Kenyan Nurse Wins Global Award

Written By Mary Mumbua  📝

Anna Qabale Duba, a Kenyan nurse, has won the coveted Aster Guardian Global Nursing Award.

Ms. Qabale, from Marsabit county, won $250,000 after defeating nine other contestants in Dubai.

She was chosen by an outstanding grand jury from among the 10 finalists chosen from a pool of 24,000 nomination nurses globally.

At the event, the other nine finalists were also awarded monetary prizes.

Ms. Qabale told the Nation on Thursday that she was overjoyed to have won the prize against notable competitors, some of whom were far more experienced and educated than her.

“My win has proved to me that I’m doing amazing work and makes me feel that my dreams are valid and headed for even some greater victories,” she said.

Ms. Qabale was feted in Dubai at a ceremony held in commemoration of International Nurses Day.

Adorned in cultural regalia, she received the award from Sheik Ahmed Saeed Al Maktoum, the Dubai Civil Aviation Authority Chairman and Executive Chief of Emirates Airline.

“This victory is indeed for my country Kenya, my continent Africa and all the girls back in the villages of my home county, Marsabit,” Ms. Qabale added.

She was chosen as the winner among the other nominees after impressing the prestigious grand jury with her passionate dedication to the disadvantaged girls in Marsabit county.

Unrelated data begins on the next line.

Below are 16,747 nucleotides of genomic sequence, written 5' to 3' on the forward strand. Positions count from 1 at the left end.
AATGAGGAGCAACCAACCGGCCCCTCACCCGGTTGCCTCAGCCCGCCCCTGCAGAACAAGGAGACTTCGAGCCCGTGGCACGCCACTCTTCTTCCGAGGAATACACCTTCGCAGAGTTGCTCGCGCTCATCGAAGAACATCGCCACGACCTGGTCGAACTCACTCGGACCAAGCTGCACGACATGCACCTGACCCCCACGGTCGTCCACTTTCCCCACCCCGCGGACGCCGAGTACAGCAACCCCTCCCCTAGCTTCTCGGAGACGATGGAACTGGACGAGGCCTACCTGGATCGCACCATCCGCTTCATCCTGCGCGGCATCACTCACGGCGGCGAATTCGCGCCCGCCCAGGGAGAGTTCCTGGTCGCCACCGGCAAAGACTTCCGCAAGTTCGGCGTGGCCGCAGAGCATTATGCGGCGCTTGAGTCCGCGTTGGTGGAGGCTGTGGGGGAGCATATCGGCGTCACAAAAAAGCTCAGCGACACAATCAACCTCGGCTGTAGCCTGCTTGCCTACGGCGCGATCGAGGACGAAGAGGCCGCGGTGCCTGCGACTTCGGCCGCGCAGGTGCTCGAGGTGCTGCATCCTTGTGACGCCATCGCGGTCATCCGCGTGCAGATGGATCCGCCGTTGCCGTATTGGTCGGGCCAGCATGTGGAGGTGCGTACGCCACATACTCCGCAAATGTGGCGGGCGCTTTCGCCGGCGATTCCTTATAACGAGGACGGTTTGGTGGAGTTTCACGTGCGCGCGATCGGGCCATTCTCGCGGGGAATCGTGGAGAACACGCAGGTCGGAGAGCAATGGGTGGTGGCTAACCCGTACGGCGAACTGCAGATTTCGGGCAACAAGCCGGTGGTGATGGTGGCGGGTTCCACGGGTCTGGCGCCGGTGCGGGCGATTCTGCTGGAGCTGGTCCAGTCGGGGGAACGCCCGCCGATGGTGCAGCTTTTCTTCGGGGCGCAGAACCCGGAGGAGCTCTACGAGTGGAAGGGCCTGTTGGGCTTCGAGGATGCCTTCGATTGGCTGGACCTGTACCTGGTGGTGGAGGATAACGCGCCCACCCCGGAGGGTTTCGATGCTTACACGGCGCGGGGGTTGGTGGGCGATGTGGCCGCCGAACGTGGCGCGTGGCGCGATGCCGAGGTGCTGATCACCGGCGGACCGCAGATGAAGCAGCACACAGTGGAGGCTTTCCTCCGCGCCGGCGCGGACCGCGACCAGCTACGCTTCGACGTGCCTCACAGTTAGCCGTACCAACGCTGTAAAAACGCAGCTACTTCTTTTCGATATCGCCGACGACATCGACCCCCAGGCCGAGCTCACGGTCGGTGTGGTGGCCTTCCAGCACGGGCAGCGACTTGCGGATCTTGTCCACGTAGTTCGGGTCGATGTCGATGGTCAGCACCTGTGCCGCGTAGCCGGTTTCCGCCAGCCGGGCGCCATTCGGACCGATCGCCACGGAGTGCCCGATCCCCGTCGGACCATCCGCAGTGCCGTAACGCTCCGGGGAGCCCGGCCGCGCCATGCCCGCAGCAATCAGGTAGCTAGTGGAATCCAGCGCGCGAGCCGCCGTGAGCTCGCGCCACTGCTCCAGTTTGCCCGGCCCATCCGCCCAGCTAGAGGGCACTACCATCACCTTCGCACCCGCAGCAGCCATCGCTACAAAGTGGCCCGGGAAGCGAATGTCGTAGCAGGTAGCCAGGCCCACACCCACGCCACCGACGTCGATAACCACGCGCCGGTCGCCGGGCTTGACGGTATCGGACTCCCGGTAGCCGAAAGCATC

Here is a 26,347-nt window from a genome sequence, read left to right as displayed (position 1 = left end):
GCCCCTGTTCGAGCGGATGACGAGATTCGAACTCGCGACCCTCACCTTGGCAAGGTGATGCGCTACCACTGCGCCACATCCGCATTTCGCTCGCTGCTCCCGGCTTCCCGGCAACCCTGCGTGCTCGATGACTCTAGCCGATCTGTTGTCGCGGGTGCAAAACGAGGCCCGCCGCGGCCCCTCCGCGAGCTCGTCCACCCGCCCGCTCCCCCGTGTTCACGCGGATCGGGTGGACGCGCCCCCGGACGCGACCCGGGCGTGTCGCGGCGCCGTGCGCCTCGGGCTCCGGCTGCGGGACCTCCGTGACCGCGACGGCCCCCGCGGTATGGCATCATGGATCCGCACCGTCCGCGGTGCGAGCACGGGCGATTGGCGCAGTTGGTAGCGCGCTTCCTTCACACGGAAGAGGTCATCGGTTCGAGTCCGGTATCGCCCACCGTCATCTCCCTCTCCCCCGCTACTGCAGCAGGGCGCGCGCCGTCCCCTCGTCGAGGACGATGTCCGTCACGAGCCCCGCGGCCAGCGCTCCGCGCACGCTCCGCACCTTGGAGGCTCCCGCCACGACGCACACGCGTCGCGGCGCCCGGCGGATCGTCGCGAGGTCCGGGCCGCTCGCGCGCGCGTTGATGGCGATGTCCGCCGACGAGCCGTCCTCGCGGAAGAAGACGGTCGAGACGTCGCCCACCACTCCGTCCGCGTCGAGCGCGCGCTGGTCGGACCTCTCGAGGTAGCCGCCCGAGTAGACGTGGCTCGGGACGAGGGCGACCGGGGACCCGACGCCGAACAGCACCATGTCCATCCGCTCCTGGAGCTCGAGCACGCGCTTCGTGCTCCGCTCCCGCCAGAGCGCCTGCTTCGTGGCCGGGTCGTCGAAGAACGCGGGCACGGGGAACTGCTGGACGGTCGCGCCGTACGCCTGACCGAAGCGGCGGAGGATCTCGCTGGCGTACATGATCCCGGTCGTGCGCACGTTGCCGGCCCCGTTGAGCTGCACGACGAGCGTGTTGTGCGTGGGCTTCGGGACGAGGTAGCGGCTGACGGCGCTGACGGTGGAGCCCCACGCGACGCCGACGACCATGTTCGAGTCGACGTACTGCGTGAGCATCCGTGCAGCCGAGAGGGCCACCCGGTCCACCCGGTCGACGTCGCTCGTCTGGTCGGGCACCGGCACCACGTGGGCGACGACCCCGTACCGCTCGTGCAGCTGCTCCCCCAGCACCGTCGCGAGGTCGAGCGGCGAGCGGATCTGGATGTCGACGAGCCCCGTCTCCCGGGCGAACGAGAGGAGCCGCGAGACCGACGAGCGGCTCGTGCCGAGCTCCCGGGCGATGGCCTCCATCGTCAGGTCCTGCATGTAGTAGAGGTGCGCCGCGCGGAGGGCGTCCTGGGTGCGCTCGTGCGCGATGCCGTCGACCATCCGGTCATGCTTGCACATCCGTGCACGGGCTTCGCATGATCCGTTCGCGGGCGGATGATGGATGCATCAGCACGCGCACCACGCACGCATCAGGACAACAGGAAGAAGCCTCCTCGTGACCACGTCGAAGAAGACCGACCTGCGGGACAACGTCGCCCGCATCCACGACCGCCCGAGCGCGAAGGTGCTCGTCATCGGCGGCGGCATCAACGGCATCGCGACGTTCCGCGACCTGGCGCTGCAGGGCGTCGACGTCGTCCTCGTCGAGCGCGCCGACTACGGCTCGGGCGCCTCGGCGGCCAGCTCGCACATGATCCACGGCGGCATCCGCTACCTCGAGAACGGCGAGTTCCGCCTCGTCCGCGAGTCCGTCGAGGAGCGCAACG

The Aster Guardian International Nursing Award was established in 2021 to recognize the unwavering and selfless humanitarian service provided by nurses worldwide.

Ms. Qabale hopes to become an ambassador for girls’ education not only in Marsabit and Kenya, but throughout Africa.

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She was the inaugural Miss Tourism Marsabit County, as well as Miss Tourism Kenya Peace and Miss Tourism Kenya Investment 2013/2014.

During her tenure as Miss Marsabit County, she campaigned for better menstrual hygiene and education in the county.

She is also the founder of the Qabale Duba Foundation – PAPA Project, which was started to provide girls with sanitary towels and panties so they could focus on their studies. This prevents needy girls from missing courses while they are menstruating.

The programme has benefited almost 3,000 young women.